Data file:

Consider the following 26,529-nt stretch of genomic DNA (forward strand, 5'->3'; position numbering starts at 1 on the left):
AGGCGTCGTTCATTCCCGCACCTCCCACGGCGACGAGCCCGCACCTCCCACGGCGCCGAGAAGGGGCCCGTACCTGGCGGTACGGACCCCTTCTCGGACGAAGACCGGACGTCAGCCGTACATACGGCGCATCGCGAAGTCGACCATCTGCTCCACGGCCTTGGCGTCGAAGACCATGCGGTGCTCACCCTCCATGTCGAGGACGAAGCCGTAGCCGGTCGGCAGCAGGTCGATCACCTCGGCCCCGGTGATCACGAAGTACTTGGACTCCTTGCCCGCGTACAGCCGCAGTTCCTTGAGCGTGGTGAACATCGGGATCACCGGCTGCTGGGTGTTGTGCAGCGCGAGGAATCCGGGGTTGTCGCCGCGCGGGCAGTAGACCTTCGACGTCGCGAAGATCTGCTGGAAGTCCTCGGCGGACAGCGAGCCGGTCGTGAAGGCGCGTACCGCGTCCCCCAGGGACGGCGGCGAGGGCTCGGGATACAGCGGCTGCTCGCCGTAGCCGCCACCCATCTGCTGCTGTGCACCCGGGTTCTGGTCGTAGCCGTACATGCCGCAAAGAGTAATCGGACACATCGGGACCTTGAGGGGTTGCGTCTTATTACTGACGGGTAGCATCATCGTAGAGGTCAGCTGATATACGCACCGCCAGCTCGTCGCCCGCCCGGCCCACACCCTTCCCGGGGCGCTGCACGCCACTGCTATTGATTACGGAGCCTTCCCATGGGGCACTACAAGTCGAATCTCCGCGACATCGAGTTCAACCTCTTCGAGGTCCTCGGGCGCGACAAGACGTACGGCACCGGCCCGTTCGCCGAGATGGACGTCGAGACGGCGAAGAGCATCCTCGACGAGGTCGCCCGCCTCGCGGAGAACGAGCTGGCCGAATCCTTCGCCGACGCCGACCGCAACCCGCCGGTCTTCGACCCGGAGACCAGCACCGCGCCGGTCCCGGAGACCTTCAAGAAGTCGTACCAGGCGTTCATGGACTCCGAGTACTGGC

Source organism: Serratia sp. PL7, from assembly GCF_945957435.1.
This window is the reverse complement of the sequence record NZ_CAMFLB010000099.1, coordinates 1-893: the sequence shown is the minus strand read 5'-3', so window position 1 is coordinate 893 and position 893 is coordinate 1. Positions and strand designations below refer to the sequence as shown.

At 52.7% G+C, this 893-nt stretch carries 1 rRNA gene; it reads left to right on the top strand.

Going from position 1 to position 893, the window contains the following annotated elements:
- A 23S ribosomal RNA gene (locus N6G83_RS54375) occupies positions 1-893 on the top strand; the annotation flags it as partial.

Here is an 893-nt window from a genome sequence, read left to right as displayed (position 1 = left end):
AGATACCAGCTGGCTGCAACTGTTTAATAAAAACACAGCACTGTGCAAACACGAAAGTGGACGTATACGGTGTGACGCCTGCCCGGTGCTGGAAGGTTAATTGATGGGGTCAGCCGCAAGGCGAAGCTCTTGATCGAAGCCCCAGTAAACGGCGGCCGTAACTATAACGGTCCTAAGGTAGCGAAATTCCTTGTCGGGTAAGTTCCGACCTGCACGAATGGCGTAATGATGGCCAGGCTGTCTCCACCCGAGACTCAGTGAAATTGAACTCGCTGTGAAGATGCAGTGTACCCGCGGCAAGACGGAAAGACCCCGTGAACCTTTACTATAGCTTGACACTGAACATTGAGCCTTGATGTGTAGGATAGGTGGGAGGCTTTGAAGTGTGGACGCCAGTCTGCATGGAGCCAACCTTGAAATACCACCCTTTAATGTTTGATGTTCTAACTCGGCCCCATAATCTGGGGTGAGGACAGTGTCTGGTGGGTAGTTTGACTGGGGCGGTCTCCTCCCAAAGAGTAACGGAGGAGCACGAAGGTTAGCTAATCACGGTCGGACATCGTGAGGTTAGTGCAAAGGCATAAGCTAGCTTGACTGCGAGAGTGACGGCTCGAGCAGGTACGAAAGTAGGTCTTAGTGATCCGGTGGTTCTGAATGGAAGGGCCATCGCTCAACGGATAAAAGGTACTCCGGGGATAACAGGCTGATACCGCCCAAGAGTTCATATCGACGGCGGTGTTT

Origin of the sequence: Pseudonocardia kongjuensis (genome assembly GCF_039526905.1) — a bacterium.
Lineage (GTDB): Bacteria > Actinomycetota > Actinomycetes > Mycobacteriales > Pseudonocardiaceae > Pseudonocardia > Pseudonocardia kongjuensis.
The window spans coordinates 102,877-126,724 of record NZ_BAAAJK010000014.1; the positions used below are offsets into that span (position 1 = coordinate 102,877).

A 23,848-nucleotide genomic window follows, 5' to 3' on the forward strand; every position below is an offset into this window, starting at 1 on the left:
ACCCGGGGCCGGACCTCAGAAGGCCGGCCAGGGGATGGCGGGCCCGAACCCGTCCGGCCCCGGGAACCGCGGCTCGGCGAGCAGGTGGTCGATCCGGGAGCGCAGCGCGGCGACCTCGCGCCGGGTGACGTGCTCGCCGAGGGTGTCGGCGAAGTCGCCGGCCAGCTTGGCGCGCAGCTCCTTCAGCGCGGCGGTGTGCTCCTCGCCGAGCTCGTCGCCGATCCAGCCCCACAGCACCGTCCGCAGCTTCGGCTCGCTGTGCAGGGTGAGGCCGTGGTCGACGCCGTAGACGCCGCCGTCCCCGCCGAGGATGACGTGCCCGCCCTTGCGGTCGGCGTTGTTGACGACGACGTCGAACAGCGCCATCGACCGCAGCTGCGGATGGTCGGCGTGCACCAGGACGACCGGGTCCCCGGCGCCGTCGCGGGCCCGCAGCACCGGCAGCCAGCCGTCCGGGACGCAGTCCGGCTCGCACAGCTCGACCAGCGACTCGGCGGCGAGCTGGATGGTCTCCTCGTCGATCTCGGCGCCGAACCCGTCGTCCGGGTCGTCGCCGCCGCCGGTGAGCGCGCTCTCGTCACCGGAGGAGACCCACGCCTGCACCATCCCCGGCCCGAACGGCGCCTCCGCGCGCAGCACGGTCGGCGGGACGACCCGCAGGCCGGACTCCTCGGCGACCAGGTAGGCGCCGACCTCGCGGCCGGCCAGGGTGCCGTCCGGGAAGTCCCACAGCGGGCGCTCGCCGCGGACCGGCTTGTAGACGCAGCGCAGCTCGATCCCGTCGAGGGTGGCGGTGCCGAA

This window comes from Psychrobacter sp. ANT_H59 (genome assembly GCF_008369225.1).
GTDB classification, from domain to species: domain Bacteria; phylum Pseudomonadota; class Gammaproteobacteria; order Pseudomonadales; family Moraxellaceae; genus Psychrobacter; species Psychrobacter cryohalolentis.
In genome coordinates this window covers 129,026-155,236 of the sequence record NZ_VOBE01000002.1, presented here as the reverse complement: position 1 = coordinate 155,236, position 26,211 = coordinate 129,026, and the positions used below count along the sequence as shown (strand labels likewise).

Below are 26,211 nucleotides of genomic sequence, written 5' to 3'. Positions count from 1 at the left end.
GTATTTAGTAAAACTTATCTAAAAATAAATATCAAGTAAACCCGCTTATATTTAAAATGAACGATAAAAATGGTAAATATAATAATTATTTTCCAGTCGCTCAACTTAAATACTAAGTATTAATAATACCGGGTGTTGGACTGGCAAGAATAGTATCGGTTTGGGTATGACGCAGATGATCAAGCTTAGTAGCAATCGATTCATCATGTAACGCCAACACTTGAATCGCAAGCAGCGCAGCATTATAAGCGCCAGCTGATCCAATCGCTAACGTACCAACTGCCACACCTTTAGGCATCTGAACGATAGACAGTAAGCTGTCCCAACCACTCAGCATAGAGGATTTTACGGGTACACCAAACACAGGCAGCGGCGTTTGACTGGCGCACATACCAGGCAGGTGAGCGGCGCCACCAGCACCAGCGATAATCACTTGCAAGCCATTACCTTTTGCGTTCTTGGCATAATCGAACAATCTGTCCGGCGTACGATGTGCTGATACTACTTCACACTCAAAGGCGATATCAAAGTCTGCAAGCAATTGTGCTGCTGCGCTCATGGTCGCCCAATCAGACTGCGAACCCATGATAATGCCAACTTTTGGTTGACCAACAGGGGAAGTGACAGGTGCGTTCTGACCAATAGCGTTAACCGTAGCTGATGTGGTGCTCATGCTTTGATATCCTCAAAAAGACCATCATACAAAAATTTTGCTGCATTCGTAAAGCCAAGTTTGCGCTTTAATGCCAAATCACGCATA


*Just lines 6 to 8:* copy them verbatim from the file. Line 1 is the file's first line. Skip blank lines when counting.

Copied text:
Going from position 1 to position 893, the window contains the following annotated elements:
- A 23S ribosomal RNA gene (locus N6G83_RS54375) occupies positions 1-893 on the top strand; the annotation flags it as partial.

Here is an 893-nt window from a genome sequence, read left to right as displayed (position 1 = left end):